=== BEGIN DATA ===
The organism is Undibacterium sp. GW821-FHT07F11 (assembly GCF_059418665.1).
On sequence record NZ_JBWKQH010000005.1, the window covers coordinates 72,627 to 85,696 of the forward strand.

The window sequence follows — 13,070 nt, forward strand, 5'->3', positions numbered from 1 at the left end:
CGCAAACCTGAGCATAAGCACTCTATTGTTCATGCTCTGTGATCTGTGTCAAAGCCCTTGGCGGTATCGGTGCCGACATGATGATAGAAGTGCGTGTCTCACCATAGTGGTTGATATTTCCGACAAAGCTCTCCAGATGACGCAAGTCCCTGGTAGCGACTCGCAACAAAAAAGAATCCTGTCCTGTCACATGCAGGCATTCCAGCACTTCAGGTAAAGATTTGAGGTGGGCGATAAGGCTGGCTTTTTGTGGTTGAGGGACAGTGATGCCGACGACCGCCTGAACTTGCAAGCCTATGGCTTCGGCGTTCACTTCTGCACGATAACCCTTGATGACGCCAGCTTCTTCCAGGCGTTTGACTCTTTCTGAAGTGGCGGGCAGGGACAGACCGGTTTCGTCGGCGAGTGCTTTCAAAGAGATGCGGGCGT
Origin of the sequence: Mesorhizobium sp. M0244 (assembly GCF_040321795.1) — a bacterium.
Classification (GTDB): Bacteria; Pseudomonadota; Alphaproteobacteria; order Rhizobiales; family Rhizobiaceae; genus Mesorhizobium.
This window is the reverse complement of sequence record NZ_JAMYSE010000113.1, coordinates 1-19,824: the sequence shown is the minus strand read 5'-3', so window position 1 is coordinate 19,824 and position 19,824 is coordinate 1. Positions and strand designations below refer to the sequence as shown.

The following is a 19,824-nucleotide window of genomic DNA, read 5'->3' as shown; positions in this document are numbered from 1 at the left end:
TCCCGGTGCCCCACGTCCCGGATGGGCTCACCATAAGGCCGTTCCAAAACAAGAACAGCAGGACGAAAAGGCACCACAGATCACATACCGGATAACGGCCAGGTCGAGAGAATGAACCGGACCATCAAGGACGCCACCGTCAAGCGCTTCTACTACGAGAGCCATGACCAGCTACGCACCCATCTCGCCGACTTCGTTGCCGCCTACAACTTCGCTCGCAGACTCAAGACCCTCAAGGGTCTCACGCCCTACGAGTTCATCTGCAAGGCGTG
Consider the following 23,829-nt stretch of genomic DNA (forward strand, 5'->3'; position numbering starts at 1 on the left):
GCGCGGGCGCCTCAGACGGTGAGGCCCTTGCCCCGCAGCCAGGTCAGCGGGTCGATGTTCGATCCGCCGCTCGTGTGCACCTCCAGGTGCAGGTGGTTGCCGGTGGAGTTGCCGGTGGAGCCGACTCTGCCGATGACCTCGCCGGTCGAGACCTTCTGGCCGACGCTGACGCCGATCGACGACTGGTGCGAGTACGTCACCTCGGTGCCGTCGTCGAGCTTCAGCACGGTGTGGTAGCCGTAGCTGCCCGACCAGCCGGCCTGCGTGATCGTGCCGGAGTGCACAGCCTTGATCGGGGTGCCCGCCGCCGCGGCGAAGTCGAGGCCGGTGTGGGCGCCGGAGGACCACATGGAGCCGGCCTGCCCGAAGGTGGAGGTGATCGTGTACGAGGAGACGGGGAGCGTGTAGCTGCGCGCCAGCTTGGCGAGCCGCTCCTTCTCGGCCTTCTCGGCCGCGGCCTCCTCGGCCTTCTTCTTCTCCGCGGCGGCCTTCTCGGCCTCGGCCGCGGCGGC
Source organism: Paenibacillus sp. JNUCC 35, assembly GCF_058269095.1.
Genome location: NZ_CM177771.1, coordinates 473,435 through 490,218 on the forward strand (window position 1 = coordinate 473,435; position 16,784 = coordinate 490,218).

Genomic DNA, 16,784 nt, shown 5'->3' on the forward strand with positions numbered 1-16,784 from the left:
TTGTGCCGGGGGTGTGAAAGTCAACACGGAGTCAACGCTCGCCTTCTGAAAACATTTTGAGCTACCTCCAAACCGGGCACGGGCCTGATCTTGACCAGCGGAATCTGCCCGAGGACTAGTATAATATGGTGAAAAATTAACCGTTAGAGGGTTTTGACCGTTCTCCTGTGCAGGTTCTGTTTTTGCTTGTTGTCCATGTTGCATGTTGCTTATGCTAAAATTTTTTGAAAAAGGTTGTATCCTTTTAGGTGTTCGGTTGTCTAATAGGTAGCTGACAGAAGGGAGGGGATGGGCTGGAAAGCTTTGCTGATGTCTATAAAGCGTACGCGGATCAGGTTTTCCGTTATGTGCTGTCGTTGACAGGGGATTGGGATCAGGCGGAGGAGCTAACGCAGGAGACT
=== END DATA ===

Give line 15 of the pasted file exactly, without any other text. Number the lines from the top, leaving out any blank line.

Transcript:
TTGTGCCGGGGGTGTGAAAGTCAACACGGAGTCAACGCTCGCCTTCTGAAAACATTTTGAGCTACCTCCAAACCGGGCACGGGCCTGATCTTGACCAGCGGAATCTGCCCGAGGACTAGTATAATATGGTGAAAAATTAACCGTTAGAGGGTTTTGACCGTTCTCCTGTGCAGGTTCTGTTTTTGCTTGTTGTCCATGTTGCATGTTGCTTATGCTAAAATTTTTTGAAAAAGGTTGTATCCTTTTAGGTGTTCGGTTGTCTAATAGGTAGCTGACAGAAGGGAGGGGATGGGCTGGAAAGCTTTGCTGATGTCTATAAAGCGTACGCGGATCAGGTTTTCCGTTATGTGCTGTCGTTGACAGGGGATTGGGATCAGGCGGAGGAGCTAACGCAGGAGACT